How long in the job? Since August 2003.
Career highlight: I’ve loved every job I’ve done,
apart from six months as a wages clerk.
Best training ever done: Creative management
residential course as part of my Open University MBA.
Over the course of my career, I wish I had:
Learned to trust my instincts sooner. Gut instinct in management is
often distilled experience.
The person who has influenced me the most during my career
is: Chancellor of the exchequer Gordon Brown. Working for
him taught me being strategic doesn’t mean you stop being
The most painful lesson I’ve learned at work is:
Always start by checking the finances.
Me and my career: The Refugee Council is never
dull. If there is already a message on my mobile when I get up at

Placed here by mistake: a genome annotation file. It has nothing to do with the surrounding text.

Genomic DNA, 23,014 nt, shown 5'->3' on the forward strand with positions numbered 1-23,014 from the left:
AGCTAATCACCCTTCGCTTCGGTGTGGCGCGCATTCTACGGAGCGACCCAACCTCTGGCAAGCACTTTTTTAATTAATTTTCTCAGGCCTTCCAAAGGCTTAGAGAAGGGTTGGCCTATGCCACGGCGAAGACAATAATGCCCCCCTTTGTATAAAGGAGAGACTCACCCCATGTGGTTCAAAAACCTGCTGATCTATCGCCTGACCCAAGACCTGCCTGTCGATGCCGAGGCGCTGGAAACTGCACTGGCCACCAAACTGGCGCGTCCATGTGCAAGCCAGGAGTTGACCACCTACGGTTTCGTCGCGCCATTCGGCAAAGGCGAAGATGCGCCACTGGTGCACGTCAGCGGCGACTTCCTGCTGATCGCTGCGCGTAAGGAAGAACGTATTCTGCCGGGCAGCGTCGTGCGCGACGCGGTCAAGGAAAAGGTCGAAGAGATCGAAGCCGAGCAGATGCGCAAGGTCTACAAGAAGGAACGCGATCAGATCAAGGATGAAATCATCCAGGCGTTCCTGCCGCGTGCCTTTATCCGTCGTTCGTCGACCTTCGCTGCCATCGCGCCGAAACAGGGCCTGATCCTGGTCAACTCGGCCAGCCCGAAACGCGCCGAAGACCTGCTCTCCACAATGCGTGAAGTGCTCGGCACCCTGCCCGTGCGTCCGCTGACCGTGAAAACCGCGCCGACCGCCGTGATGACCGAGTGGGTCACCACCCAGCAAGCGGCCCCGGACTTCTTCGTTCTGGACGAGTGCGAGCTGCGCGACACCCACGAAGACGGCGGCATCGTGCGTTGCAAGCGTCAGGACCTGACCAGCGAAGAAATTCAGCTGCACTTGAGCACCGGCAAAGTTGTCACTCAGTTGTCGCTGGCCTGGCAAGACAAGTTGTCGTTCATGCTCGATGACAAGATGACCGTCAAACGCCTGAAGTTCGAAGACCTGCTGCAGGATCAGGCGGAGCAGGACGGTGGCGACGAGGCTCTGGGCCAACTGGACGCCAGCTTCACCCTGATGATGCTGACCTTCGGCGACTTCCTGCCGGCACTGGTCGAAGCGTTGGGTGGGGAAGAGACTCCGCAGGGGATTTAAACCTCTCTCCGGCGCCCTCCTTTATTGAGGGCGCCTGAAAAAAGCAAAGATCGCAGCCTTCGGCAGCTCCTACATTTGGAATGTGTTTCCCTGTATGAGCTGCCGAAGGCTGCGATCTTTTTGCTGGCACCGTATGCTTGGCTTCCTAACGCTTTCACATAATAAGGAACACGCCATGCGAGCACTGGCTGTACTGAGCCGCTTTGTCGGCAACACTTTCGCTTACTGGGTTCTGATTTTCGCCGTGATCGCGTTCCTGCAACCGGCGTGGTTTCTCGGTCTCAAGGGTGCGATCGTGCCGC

6.30 am, I know it’s not going to be a quiet day, so I turn on the
radio and find out what the latest story is about refugees. Our
staff and volunteers do everything from providing food, clothing or
advice to working to change policy and shape public opinion through
research or campaigns. My job as chief executive is to oversee all
that, including managing staff and shaping our future strategy. But
my days are always different. Recent activities include: meeting my
trustees; an introduction to new Home Office ministers; seeing
civil servants; attending a (brilliant) benefit evening for the
Refugee Council; running a workshop for senior Anglican clerics;
and shortlisting for a new head of policy. In between meetings I
had morning coffee with a political editor; lunch with the heads of
the Scottish and Welsh Refugee Councils and gave an after-dinner
speech to Home Office immigration managers.
2003-current: Chief executive, Refugee Council.
2000-3: Adviser to Gordon Brown, chancellor.
1997-2000: Director, One Parent Families charity.
1991-7: Director, UKCOSA, (international education charity).
1990-1: Deputy director, UKCOSA.
1988-90: National president, National Union of Students.